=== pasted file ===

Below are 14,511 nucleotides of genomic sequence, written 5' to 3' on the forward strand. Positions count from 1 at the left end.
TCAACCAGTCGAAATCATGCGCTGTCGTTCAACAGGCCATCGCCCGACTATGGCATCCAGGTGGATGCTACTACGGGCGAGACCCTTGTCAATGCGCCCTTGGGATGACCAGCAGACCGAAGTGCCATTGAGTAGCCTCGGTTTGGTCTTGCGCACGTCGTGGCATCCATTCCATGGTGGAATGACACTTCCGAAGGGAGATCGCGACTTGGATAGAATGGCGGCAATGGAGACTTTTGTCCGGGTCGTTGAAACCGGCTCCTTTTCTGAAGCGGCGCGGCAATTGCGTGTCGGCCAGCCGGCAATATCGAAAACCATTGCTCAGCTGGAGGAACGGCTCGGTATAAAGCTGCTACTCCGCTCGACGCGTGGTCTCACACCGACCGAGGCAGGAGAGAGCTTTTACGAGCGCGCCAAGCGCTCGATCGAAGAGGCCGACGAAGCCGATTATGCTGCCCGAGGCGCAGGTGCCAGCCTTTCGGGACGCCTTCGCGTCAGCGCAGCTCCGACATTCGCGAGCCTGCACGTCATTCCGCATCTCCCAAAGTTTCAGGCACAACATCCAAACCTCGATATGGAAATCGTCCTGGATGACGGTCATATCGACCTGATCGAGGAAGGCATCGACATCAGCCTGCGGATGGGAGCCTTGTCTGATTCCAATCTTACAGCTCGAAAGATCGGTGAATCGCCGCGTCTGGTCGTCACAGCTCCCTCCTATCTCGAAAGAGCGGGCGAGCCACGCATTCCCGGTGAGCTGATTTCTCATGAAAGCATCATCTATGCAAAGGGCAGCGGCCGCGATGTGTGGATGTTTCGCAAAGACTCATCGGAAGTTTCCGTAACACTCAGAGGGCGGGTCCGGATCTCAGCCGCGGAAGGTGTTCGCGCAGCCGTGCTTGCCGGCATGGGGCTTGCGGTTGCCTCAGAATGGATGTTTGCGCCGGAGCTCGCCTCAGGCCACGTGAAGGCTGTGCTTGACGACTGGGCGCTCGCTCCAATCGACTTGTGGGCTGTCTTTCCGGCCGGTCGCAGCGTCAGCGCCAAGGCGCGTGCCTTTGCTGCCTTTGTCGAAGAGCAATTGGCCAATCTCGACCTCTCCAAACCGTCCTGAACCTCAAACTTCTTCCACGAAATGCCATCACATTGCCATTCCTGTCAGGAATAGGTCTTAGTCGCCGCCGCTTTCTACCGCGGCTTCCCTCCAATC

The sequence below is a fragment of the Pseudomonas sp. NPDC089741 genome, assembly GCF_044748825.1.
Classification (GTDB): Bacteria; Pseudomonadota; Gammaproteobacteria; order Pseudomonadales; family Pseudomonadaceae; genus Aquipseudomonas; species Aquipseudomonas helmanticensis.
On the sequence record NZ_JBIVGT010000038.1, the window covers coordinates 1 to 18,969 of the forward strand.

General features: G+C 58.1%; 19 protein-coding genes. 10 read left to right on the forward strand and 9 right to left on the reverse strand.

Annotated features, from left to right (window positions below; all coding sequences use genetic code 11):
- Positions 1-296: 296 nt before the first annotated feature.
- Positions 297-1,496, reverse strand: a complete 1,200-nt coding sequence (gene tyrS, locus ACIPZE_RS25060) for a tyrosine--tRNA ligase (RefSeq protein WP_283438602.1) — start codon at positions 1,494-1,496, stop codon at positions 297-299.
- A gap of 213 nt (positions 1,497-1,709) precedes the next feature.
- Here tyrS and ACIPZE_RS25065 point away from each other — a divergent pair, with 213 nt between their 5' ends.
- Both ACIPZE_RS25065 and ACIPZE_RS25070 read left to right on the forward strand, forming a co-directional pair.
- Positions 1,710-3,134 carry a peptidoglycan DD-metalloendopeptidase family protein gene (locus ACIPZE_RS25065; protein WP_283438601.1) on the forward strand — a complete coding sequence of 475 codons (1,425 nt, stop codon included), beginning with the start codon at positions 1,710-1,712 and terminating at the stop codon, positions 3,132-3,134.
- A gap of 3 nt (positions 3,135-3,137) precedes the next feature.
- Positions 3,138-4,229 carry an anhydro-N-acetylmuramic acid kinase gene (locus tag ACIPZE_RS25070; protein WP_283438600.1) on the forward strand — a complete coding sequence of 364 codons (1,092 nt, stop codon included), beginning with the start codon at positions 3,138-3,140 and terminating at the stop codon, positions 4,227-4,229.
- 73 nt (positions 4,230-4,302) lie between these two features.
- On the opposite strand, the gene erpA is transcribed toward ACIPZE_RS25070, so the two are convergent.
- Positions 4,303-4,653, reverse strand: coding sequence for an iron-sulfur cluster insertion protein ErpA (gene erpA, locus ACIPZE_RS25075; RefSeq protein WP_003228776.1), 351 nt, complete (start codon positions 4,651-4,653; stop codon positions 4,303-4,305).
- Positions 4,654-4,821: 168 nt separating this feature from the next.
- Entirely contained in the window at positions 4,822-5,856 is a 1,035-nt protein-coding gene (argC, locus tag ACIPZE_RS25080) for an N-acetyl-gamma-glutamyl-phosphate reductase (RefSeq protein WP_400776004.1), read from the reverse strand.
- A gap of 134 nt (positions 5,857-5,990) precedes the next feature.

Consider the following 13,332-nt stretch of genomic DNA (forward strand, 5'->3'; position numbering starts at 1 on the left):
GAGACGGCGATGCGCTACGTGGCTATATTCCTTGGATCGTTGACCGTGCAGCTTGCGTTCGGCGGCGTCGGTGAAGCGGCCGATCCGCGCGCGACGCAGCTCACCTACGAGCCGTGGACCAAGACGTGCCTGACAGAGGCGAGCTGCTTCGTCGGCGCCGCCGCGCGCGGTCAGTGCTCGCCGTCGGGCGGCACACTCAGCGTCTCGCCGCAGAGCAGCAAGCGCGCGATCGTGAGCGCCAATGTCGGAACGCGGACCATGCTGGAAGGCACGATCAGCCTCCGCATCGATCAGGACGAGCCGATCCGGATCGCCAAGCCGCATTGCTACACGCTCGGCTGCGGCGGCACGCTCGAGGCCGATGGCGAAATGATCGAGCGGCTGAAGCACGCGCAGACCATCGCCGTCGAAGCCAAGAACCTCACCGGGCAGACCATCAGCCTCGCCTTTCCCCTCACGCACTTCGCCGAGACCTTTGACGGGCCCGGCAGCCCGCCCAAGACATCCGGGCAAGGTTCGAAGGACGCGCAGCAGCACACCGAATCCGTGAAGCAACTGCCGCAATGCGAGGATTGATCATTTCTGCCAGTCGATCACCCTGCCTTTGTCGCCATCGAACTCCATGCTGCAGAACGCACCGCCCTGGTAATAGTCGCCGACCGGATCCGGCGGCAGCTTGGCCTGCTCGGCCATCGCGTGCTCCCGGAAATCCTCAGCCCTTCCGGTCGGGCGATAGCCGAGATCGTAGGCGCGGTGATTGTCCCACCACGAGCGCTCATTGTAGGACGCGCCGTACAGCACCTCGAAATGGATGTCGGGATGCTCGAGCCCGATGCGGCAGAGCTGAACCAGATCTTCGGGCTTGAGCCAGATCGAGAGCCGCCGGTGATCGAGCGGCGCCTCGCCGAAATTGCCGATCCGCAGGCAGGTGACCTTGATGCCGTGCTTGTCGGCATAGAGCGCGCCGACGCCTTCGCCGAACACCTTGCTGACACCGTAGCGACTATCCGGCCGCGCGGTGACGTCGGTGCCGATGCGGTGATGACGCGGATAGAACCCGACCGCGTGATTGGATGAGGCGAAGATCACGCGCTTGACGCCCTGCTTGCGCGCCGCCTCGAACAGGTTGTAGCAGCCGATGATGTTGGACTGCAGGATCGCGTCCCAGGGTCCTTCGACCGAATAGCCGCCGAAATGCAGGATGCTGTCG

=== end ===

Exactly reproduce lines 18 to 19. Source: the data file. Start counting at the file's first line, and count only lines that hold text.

- Positions 4,303-4,653, reverse strand: coding sequence for an iron-sulfur cluster insertion protein ErpA (gene erpA, locus ACIPZE_RS25075; RefSeq protein WP_003228776.1), 351 nt, complete (start codon positions 4,651-4,653; stop codon positions 4,303-4,305).
- Positions 4,654-4,821: 168 nt separating this feature from the next.